It looks like Congress made substantial progress towards passing the Financial Reform Bill today, but I really know very little about what is actually in it, and what I do know seems very complex.

For anyone on the site who is in-the-know about the finance industry or this legislation, I'd like to know this.

What direct effects should the average American expect if this passes. I'm not so much interested in the macro effects like deficit reduction/increase, rules on bank mergers, etc., but rather what will change for me as an individual, if anything. For example, the last time around banks had to get an opt-in from me to continue overdraft protection.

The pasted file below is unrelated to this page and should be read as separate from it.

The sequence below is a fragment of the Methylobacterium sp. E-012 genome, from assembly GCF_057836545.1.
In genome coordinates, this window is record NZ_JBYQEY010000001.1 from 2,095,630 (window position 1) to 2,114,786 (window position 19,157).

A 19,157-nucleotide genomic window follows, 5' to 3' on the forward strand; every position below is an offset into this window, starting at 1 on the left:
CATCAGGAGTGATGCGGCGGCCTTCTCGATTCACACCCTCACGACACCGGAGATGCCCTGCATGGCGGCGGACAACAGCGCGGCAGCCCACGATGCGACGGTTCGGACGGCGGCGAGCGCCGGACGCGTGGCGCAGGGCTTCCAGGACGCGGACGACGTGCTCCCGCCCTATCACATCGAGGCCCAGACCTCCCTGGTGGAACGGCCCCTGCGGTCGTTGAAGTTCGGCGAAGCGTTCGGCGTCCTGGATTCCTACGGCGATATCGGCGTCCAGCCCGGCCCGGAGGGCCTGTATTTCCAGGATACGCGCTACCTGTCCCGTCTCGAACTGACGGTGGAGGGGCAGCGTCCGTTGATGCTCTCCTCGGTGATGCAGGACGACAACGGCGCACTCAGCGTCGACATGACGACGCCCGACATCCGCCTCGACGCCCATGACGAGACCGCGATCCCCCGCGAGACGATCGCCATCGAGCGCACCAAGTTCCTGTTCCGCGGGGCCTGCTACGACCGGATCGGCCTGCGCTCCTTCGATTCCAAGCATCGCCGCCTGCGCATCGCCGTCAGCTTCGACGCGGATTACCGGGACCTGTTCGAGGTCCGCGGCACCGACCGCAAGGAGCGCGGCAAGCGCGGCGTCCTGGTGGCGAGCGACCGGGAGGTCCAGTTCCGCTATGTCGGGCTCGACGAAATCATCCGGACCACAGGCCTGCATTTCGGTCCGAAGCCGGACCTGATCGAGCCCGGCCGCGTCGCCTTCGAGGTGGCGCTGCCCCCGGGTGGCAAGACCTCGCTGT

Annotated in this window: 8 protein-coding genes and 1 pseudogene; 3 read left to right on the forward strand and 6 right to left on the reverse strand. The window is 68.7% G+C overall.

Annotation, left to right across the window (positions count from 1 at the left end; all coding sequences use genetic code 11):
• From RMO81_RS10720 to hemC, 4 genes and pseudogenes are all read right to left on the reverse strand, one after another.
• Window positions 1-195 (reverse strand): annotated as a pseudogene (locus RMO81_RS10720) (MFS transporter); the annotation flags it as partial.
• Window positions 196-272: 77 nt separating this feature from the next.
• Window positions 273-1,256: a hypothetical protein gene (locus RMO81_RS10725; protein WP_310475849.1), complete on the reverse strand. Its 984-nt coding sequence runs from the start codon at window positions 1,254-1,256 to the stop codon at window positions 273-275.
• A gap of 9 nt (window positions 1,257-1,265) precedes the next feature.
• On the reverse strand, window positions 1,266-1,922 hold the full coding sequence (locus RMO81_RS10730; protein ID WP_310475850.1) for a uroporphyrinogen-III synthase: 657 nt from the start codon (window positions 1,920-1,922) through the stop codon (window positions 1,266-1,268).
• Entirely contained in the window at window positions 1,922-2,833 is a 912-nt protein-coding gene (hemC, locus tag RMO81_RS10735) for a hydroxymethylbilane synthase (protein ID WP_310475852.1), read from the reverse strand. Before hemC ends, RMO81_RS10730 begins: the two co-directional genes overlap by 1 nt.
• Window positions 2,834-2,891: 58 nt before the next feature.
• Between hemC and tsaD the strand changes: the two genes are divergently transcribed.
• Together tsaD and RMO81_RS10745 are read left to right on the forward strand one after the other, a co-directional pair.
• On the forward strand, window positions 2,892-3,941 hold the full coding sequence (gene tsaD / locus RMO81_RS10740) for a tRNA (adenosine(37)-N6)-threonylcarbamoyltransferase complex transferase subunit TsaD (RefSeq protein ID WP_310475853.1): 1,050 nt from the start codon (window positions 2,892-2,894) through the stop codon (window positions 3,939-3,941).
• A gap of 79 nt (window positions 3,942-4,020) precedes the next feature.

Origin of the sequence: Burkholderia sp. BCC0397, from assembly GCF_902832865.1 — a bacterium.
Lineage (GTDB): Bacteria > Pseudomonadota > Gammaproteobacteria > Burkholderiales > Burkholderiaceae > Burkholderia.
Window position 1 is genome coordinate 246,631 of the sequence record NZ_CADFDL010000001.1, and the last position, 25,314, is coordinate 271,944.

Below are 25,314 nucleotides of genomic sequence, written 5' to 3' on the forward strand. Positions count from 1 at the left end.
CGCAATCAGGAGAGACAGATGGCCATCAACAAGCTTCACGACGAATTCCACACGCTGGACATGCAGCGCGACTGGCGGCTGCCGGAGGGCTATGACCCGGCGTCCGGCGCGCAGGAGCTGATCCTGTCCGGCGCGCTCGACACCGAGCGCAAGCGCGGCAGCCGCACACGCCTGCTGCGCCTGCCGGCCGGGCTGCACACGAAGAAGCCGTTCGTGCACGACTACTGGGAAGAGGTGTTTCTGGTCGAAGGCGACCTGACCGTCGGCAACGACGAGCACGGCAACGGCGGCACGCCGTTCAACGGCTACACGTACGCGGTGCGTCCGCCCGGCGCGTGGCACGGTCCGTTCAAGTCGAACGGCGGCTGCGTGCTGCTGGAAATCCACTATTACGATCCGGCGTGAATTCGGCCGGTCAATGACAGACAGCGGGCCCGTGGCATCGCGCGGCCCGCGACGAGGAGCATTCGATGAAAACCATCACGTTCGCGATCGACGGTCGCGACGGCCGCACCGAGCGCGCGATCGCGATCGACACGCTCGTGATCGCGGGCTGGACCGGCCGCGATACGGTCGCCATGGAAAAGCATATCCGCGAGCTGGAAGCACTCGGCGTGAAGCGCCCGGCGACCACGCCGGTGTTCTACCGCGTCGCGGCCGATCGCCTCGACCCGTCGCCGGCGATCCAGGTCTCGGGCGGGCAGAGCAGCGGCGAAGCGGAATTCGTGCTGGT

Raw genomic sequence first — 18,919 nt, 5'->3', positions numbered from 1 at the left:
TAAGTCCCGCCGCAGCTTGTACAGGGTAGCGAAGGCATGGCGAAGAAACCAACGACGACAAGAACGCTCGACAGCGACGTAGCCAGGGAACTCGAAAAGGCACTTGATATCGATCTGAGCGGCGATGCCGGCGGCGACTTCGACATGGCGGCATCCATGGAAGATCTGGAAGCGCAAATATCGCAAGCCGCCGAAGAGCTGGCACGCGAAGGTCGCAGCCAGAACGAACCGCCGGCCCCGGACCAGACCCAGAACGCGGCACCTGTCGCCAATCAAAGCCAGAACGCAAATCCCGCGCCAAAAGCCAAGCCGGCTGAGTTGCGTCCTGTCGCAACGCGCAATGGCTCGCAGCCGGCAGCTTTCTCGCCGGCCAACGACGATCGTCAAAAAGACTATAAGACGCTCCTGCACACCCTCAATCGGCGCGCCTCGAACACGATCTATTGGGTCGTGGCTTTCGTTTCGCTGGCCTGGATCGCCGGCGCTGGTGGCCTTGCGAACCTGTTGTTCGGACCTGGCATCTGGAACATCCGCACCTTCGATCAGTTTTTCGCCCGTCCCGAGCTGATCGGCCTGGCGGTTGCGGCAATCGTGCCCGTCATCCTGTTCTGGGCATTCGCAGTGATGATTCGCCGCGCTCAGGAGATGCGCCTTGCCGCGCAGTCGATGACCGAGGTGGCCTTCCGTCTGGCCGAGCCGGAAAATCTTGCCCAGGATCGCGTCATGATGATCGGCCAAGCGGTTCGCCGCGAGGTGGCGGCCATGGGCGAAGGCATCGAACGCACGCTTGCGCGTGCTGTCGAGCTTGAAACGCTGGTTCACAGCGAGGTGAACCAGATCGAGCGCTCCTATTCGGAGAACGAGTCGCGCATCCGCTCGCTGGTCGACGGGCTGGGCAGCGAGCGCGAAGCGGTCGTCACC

Anyone know?


The Wall Street Journal says in its "For Consumers" section of its infographic:

  • it increases FDIC insurance amounts to $250,000 (making a temporary increase permanent)
  • it makes lenders verify income, credit history, and job status before selling a mortgage, and also "bans payments to brokers for steering borrowers to high-priced loans"

There's also some new agencies (including a "consumer watchdog agency"), and some new rules the SEC can implement, and it lets state pass more laws affecting national banks, but it doesn't look like there's much in particular that it does for consumers right away.

Source - http://online.wsj.com/article/SB10001424052748704569204575329211031691230.html

Your Answer

By clicking “Post Your Answer”, you agree to our terms of service, privacy policy and cookie policy

Not the answer you're looking for? Browse other questions tagged or ask your own question.